Pakistan seeks to ban party backed by US-named terrorist

In this Sept. 14, 2017 file photo, Sheikh Yaqub, center, candidate of the newly formed Milli Muslim League party, waves to his supporters at an election rally in Lahore, Pakistan. Pakistan's interior ministry has asked the country's elections overseeing body to ban from politics the new party backed by Islamist Hafiz Saeed, who carries a $10 million US bounty on his head for alleged involvement in 2008 terror attacks in India. (AP Photo/K.M. Chaudary,file)
Updated 29 September 2017

Pakistan seeks to ban party backed by US-named terrorist

ISLAMABAD: Pakistan’s interior ministry asked the country’s elections overseeing body to ban from politics a new party backed by Islamist Hafiz Saeed, who carries a $10 million US bounty on his head for alleged involvement in 2008 terror attacks in India, officials said Friday.
The move was seen as a bid to prevent extremists from entering mainstream politics ahead of next year’s elections.
On Friday, Haroon Shinwari, the spokesman at the Election Commission of Pakistan, said they will assess the status of the MML on Oct. 11 when a five-judge panel of the commission will meet in the capital Islamabad.
He said the party had recently sought to register with the commission, but the ministry opposed it over its links to militants.
“So far, the Milli Muslim League has not been registered” with the election commission, Shinwari told The Associated Press.
Shinwari said the ministry earlier this week informed the commission that the MML was linked to the outlawed Lashkar-e-Taiba militant group, which was formed by Saeed, an Islamist accused by India of links to the 2008 Mumbai terror attacks that killed 160 people.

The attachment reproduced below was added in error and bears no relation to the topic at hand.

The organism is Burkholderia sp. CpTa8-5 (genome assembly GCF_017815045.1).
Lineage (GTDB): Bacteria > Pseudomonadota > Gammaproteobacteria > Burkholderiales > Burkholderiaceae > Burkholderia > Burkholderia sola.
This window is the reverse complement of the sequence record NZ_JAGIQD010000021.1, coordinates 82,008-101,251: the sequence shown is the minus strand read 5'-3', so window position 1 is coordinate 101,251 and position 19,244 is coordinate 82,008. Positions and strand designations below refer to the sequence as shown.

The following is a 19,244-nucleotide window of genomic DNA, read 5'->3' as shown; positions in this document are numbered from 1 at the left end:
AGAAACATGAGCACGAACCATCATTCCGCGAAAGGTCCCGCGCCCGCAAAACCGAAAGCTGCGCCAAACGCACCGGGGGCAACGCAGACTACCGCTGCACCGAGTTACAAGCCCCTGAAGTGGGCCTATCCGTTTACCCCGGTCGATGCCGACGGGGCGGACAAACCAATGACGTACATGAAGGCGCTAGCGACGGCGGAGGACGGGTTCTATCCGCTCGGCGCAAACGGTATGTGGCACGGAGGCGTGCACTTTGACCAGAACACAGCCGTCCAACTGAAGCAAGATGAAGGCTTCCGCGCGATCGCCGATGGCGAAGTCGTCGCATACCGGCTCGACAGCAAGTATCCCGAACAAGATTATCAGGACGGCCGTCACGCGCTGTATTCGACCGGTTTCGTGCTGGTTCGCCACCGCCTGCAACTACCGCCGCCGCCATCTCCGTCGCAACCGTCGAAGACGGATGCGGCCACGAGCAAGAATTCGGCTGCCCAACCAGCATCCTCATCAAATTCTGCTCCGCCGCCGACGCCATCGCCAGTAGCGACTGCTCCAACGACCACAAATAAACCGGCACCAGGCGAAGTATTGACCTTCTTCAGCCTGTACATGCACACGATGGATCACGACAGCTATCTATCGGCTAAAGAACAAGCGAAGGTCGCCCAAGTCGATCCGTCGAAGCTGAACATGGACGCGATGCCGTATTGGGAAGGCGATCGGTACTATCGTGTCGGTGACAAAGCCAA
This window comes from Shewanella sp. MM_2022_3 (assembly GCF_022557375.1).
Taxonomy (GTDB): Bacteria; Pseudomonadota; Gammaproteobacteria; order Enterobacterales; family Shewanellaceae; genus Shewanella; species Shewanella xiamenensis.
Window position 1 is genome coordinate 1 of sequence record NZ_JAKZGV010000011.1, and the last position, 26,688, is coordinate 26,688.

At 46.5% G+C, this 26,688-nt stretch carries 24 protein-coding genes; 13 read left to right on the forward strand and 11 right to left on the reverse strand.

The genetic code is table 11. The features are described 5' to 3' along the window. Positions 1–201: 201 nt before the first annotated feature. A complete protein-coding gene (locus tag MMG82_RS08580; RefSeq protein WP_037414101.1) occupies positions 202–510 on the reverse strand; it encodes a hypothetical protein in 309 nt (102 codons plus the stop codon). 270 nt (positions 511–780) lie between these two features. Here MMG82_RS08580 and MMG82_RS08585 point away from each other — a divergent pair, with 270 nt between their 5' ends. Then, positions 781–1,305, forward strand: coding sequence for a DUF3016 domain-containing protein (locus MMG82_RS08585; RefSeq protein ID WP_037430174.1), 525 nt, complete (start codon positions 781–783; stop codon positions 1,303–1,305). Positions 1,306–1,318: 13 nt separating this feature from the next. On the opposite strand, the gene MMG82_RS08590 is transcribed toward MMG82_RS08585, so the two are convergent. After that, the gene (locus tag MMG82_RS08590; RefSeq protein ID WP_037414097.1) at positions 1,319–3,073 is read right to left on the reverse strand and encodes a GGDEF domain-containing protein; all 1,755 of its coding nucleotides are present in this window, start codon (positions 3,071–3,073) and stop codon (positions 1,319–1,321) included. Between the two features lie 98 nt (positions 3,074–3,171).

Lashkar-e-Taiba has been designated a terrorist group by the US government and Saeed is currently under house arrest in Lahore.
The MML in a statement denied links to militant groups, adding that it was “not a bus or truck which needs registration.”
Pakistan’s powerful election commission is currently also hearing a high-profile case against Imran Khan, a leading opposition figure in Pakistan, for making insulting remarks against it. Shinwari said the commission will rule on Khan’s contempt case on Oct. 12. Khan says the commission lacks the authority to act as a court.


Two accomplices in Kenya’s Westgate attack jailed for 33 and 18 years

Updated 30 October 2020

Two accomplices in Kenya’s Westgate attack jailed for 33 and 18 years

  • Mohamed Ahmed Abdi and Hassan Hussein Mustafa, both 31, were found guilty on October 7 of conspiring with and supporting the four assailants
  • The convicted men were in regular contact with the attackers who at midday on September 21, 2013, stormed the upscale Westgate mall in the Kenyan capital

NAIROBI: A Kenyan court Friday handed prison terms of 33 and 18 years respectively to two men accused of conspiring with the Al-Shabab extremists who attacked Nairobi’s Westgate shopping mall in 2013, killing 67 people.

Mohamed Ahmed Abdi and Hassan Hussein Mustafa, both 31, were found guilty on October 7 of conspiring with and supporting the four assailants from the Somalia-based extremist group who died in what was then Kenya’s worst terrorist attack in 15 years.